June 21, 2012

Western Muslims and the Voice of Egyptian Voters

Was over reading FrontPage Magazine this morning. To some people that I have communicated with, this alone defines me as a neocon of the highest order. No less than the abusers in the neocon crowd, these definers look for ways to tear down the people they disagree with, instead of their ideas. This personalization is a significant factor of why people get so divided over ideas.

Anyway, I read FrontPage AND Daily Kos. So what does that mean? That I am not afraid of different sources and ideas, but need them all to help develop my own thoughts. I am wary of the echo chamber, especially when the issue is controversial. Indeed, how is it possible to make an intelligent decision without consideration of competing views? Deliberative discourse is the food of an informed citizenry and democracy. Except to the partisan that could actually care less. More important to them is winning and imposing ideology.

All of this leads me to an essay by Nonie Darwish about the election in Egypt and Muslims in the West. Born in Egypt, Darwish is an Egyptian-American, the daughter of an Egyptian Army Lieutenant General, Mustafa Hafez, assassinated by the Israeli army in 1956. Her father was sent by Gamal Abdel Nasser to serve as commander of the Egyptian Army Intelligence in Gaza, then under supervision of Egypt, and he founded the fedayeen who launched raids across Israel’s southern border, killing some 400 Israelis between 1951 and 1956. During his speech announcing the nationalization of the Suez Canal, Nasser vowed that all of Egypt would take revenge for Hafez’s death. More about Darwish can be found here

Darwish noted that half of the voters in Egypt voted against the Islamist Muslim Brotherhood and Sharia, while Egyptian voters in the USA supported the Islamist agenda in far greater percentages, perhaps even 95%. She finds that these voters in the USA are more radical than the Egyptian populace overall.

As to those who live in societies where there is relative freedom, Darwish raises a larger point:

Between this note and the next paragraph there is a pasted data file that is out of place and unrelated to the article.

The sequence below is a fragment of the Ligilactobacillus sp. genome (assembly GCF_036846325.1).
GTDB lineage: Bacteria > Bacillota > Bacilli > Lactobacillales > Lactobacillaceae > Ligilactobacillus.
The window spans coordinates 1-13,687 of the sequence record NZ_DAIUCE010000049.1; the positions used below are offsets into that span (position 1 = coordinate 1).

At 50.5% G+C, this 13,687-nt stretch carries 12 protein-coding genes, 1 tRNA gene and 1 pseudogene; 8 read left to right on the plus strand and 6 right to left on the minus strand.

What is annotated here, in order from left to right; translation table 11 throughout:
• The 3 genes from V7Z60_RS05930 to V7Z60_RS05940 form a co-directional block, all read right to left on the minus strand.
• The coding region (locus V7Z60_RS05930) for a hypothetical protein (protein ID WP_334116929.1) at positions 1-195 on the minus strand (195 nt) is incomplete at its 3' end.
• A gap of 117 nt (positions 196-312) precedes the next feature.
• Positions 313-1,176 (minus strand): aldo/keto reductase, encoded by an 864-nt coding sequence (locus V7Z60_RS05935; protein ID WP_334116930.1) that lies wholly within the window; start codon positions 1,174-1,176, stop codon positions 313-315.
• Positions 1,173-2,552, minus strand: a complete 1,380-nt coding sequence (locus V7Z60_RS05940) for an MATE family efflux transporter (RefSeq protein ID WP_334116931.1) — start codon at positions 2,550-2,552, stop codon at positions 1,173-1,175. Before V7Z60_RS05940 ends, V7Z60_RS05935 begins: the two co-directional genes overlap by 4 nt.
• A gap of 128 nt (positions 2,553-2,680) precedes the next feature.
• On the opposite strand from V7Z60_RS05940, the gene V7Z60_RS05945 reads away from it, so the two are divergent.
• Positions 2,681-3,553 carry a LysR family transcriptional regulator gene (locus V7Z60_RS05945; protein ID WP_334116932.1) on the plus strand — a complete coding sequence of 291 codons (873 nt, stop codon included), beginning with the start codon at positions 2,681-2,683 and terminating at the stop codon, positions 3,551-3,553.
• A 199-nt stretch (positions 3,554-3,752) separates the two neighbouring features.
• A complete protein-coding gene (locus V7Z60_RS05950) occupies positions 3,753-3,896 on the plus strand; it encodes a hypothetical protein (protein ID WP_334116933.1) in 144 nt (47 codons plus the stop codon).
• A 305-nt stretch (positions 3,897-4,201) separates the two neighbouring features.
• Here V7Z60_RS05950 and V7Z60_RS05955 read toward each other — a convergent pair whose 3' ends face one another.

Muslim immigrants to the West have, in general, rejected taking the hard role of positively changing their countries of origin and inspiring them with new ideas of freedom, democracy and human rights. Instead, Muslims in America have focused on building mosques with aid from Saudi Arabia rather than protesting against Iran’s execution of apostates and stoning of women. They have focused on defending and lying about Sharia in America rather than teaching values of life liberty and pursuit of happiness to their countrymen. They have focused on a message of anti-Semitism, blaming America and holding Israel apartheid weeks, rather than on assimilating in America, initiating peace dialogue or holding an olive branch out to Jewish students.
Contrary to logic and to the brotherhood of all humans and cultures, American Muslim groups have maintained the same high levels of hate, anger and victim mentality that exists in many areas of the Muslim world. And now Muslim Egyptians in the West have not only ignored the welfare of the 50% Egyptians who do not want to live under Sharia, but have also ignored the reasonable fears from Islam by the American public and instead insulted them as racists and “Islamophobes.”
Why are there so few Arabs and Muslims that speak out in favor of Western values and advocate adoption in their countries? Who better to address the issues than members of a group? Because of their position, they could have profound influence in helping to bring progress, democracy and peace, both at home and internationally, using a realistic approach to existing, intractable problems, and offering positive alternatives based on principles of human dignity and self-determination.

I hope that more voices like Darwish, Ayaan Hirsi Ali, Simon Deng and the "Son of Hamas" are heard, unafraid to be truthful and self-critical. So far there are just a handful of individuals, and they are often shunned, but I think they offer our best chance.


  1. And G-d forbid one should ever POST at a 'non-approved' source (regardless of whether one's post contains anything 'objectionable' or not), then that opens one up to all kinds of other 'purity' attacks from certain quarters.

    Although I don't think there are 'only' the voices you noted, school. There is a significant Arab Muslim population in my corner of North Philadelphia (Front Street in Kensington under the El), and they're assimilated (in a Western style) quite well into our community at large, even if they aren't necessarily speaking loudly against certain backwards, medieval Middle Eastern societies. Western freedom and values are probably the reason they're here in the first place.

    1. Surely they are not the only voices. I was providing examples of people that do speak out in public, from first hand experience, and noting that they are relatively few.

      I agree that many Muslims, especially free thinkers, come west because it allows them the space to think and express.

    2. Understood, yeah. I get what you're saying on that, too.

  2. Interesting.

    I was unaware of the political disconnect between Egyptian-Egyptians and American-Egyptians.

    Good post and feel free to share.